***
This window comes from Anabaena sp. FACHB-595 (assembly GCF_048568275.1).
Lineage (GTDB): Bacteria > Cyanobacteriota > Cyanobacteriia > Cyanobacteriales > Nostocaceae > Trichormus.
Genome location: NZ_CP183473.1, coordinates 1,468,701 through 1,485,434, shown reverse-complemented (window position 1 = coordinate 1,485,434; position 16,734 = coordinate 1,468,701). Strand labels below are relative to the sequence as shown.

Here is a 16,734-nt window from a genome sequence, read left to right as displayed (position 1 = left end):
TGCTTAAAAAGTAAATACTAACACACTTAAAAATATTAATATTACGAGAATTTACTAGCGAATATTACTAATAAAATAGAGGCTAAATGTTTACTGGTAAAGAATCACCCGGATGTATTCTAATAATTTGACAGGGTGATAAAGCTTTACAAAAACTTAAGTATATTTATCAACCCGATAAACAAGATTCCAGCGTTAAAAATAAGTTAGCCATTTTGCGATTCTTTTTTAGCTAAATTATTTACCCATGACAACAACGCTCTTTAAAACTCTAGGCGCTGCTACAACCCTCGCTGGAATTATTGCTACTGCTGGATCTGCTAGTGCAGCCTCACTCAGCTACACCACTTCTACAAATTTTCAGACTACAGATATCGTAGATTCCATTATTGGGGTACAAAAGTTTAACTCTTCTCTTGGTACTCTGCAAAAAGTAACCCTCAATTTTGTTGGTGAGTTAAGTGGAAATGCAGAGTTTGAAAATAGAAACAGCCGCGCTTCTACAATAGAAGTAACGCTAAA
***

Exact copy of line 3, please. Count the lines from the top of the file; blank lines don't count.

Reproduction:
Genome location: NZ_CP183473.1, coordinates 1,468,701 through 1,485,434, shown reverse-complemented (window position 1 = coordinate 1,485,434; position 16,734 = coordinate 1,468,701). Strand labels below are relative to the sequence as shown.